Can CBD ease your anxiety?
The answer is… maybe.
Cannabidiol or CBD has become a popular treatment alternative for general worries and more serious anxiety-related conditions, such as generalized anxiety disorder (GAD).
Because the legalization of cannabis (marijuana) has become more widespread, CBD stores have begun to pop up throughout the US (in the states that have legalized CBD use). Within these stores, a consumer can find a variety of CBD products, such as tinctures, edibles, salves, supplements, and even facial and bath products.
Presumably, these products have the power to ease anxiety and soothe frazzled nerves.
Here is everything you need to know about these CBD products in terms of their helpfulness for anxiety:
Table of Contents
- Disclaimer and How I use CBD Oil
- Can CBD Help With Anxiety? And, If So How?
- How Does CBD Reduce or Eliminate Anxiety?
- My Picks for the Top 4 CBD Products for Anxiety
- CBD Strength & Dosage for Anxiety
- Research & Studies
- CBD Side-Effects
- Important Notes
Most CBD products are made from the oil of a cannabis plant, hence, CBD oil.
It’s important to know that cannabidiol (CBD oil) does not make you feel “high” unlike THC (tetrahydrocannabinol), the main property found in marijuana.
In other words, although CBD and marijuana derive from the same cannabis plant, cannabidiol and THC are two different properties – one will get you “high” (THC) while the other one (cannabidiol) will not. Still, CBD is not legal in every state.
When examining the effectiveness of CBD as an alternative anxiety treatment, the results look promising. Multiple studies  have found that CBD could be beneficial for those experiencing everyday woes and those suffering from anxiety disorders.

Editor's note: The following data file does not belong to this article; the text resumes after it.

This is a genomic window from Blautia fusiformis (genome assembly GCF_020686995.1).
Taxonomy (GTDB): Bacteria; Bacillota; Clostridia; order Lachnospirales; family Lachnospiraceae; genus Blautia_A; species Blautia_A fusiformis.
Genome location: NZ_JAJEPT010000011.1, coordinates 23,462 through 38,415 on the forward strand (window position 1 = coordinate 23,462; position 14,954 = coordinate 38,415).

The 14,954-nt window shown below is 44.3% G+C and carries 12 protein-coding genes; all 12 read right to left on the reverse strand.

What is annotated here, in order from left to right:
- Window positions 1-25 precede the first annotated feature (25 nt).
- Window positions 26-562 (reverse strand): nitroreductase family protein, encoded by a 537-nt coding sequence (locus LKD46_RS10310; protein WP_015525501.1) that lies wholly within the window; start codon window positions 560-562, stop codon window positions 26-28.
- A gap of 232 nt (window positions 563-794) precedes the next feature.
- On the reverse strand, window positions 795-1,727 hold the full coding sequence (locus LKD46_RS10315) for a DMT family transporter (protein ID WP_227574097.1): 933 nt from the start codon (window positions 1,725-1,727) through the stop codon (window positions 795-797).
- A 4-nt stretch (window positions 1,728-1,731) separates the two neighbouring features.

Researchers  have also found that CBD reduces stress and anxiety in rats, which bodes well for those grappling with generalized anxiety.
Disclaimer and How I use CBD Oil
I must be transparent about my familiarity with CBD products. In my state, CBD is legal, although, products must contain less than 0.3% THC (the ingredient that makes you “high” in marijuana).
Because I suffer from chronic pain (due to a chronic illness), I use a CBD oil tincture from time-to-time, when traditional and my prescribed medications are ineffective.
I personally purchase my CBD oil (for chronic pain) from Lazarus Naturals; however, many companies are reputable and provide pure CBD products for anxiety.
I do not suffer from an anxiety disorder, however, I have noticed that CBD “calms” me when I am stressed or overwhelmed. Do I recommend CBD for anxiety or anxiety disorders? I cannot say. CBD may reduce anxiety symptoms, as it has reduced my chronic pain, however, that is not guaranteed.
Therefore, the best things you can do are research “CBD for anxiety,” and speak with your doctor. He or she will be able to offer guidance on your specific condition.
Can CBD Help With Anxiety? And, If So How?
Some anxiety-prone people swear that CBD has helped reduce or eliminate their anxiety symptoms; while others have not received much relief from it.
A 2015 study  found that using CBD may be beneficial for those suffering from anxiety disorders, such as social anxiety disorder (SAD), post-traumatic stress disorder (PTSD), obsessive-compulsive disorder (OCD), panic disorder (PD), and generalized anxiety disorder (GAD).
Participants reported that CBD helped “soothe” or ease their anxiety symptoms, while also reducing the frequency and intensity of their panic attacks.